I want to ask Chris Peterson, the author of the article you published about the Communist Party (“Sleeper Cell,” 11/11), three questions. I believe Peterson might have written a more serious piece had he dealt with some real questions facing our society:

1. In his view, does the system we live under work?

2. How do things change?

3. What is his personal responsibility for helping to change the world, for making the world a better place in which to live?

To most members of our society, it seems that we live in a world devoid of politics, except perhaps during election campaigns, but to me, politics is the stuff of real life. Slavery in the United States was abolished in 1865, and now everything is fine, right? At present, there is full employment, and everybody earns a livable wage that enables people to eat a good diet and to visit the doctor when someone in the family is ill, and is well treated on the job. All the children go to decent schools that enable them to get jobs that will provide an adequate living when they become adults. This dream fantasy has turned into a dreadful nightmare.

To me, most of our world today is ruled by wealthy men who never seem to have enough for themselves. In pursuit of endless riches for the already wealthy, the president of our country has started an aggressive war to gain control of Iraq’s oil resources. The war already has killed more than 2,000 Americans and well over 100,000 innocent Iraqi civilian men, women, and children who were living under U.S. bombs. Our government is full of greedy liars who have taken us into a dangerous war.

Our press is corrupt and prints a torrent of mostly pro-war propaganda. It delivers the message that there is no alternative to the present system of enormous disparities of wealth for a few and poverty for most of the rest of us. It lies about not only the real condition of the people in our own country, but the condition of people living in such places as Cuba and Venezuela, where governments act in the interests of ordinary people and not the wealthy. Peterson might have dealt with why our betters treat these countries as the enemy.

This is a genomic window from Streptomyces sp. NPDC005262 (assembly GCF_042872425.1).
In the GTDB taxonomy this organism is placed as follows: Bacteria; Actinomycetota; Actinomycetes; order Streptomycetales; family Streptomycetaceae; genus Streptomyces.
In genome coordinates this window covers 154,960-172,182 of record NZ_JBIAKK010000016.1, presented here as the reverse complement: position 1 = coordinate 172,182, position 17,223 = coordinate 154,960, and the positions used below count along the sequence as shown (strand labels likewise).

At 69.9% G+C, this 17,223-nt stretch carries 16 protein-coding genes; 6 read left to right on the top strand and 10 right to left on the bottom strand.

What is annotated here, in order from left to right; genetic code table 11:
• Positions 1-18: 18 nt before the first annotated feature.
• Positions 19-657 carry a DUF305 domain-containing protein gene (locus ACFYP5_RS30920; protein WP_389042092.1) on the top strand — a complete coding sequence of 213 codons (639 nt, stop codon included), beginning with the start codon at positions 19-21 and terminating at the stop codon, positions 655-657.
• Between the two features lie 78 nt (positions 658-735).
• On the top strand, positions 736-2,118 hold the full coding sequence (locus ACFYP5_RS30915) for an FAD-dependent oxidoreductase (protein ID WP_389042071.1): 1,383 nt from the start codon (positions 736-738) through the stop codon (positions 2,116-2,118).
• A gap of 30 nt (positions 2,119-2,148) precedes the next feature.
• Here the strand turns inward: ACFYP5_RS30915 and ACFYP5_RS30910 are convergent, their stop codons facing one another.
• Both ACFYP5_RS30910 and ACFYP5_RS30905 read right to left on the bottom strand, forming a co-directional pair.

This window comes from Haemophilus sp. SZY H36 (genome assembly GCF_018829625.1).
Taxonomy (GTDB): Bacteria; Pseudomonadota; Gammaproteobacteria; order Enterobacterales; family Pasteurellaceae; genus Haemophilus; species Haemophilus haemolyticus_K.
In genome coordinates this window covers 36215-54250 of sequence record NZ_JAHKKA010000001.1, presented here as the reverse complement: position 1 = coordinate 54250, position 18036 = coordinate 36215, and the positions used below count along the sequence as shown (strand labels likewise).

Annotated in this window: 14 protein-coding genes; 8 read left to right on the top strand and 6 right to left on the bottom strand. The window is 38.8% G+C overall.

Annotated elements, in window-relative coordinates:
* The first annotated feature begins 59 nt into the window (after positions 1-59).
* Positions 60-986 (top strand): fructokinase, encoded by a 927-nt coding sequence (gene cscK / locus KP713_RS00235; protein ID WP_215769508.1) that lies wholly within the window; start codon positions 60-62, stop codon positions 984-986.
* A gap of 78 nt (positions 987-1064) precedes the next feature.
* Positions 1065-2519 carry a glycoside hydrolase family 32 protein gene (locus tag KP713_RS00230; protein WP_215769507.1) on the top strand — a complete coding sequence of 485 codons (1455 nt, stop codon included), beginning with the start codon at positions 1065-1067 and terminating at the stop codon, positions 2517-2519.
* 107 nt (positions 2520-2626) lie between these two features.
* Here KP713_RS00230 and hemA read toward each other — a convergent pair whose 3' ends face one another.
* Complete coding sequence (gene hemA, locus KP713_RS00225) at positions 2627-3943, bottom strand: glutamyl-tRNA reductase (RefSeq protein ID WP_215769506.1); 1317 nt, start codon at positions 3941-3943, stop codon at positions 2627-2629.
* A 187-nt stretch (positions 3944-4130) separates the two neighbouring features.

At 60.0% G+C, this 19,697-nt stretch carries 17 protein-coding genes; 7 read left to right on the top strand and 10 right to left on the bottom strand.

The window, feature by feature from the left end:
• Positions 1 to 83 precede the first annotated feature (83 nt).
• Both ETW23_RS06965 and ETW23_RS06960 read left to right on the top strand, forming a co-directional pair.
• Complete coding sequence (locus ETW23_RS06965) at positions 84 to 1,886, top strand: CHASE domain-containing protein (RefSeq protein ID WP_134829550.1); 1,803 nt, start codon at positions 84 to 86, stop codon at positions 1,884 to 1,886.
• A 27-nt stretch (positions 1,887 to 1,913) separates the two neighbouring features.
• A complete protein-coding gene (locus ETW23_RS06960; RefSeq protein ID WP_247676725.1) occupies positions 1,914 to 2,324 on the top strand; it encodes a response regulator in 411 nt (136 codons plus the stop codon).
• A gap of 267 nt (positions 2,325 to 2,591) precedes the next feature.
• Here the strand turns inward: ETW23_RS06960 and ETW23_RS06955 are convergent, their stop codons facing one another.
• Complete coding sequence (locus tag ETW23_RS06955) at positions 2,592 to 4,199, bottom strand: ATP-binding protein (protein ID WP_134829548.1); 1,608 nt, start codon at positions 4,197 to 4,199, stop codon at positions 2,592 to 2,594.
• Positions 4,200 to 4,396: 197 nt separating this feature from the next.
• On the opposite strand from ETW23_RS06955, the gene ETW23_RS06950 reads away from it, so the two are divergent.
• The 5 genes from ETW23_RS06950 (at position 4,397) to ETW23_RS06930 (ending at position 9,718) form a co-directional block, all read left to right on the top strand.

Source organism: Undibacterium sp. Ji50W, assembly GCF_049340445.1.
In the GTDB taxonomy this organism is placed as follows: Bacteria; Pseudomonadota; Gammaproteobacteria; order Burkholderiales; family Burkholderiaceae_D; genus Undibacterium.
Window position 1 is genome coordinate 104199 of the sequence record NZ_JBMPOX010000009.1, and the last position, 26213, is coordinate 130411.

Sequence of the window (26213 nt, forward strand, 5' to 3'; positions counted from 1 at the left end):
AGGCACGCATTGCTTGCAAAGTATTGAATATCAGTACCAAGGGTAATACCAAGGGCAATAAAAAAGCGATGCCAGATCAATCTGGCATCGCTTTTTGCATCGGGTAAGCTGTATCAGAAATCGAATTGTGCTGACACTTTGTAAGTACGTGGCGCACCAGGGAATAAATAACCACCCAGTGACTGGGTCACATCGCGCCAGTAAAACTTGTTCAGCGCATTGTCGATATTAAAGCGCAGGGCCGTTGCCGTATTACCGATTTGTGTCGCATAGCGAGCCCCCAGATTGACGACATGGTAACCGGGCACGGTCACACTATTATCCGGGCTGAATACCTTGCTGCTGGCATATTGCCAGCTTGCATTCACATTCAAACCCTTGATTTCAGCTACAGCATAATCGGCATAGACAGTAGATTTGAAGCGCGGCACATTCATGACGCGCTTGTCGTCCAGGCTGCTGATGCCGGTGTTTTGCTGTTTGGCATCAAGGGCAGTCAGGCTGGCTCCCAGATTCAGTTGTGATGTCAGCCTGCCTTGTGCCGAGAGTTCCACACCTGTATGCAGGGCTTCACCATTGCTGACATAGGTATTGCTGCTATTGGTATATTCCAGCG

The world contains billions of people living in privation, but the article in the Washington City Paper sarcastically mocked the members of the Communist Party who are searching for ways to ameliorate the conditions of the people of the world. The author offered no suggestions of his own to support that goal. In addition, I could find no reference to the actual views of the people he interviewed.

In a nation rife with poverty, racism, and too many other ills to merely list, it is everybody’s responsibility to work to solve the many problems facing our own people and the people in the other nations of the world. Despite the difficulties, the struggle continues to improve our lot, and members of the Communist Party are part of that struggle. We and millions of others have not only succeeded in ending slavery, but have also brought us the eight-hour day, votes for women, laws that forbid starvation wages, and guaranteed decent housing and schools for many of our people. These goals were reached because people have no choice but to continue to work for a decent life in the face of numerous difficulties. There is no place for either pessimism or cynicism in this effort.

Peterson would have contributed to those efforts if he had dealt more respectfully with those working in that direction. Instead, he wrote an article preaching about the futility of our efforts, not searching for a way forward. I hope he will write articles in the future that add to that struggle instead of disparaging it.

Silver Spring, Md.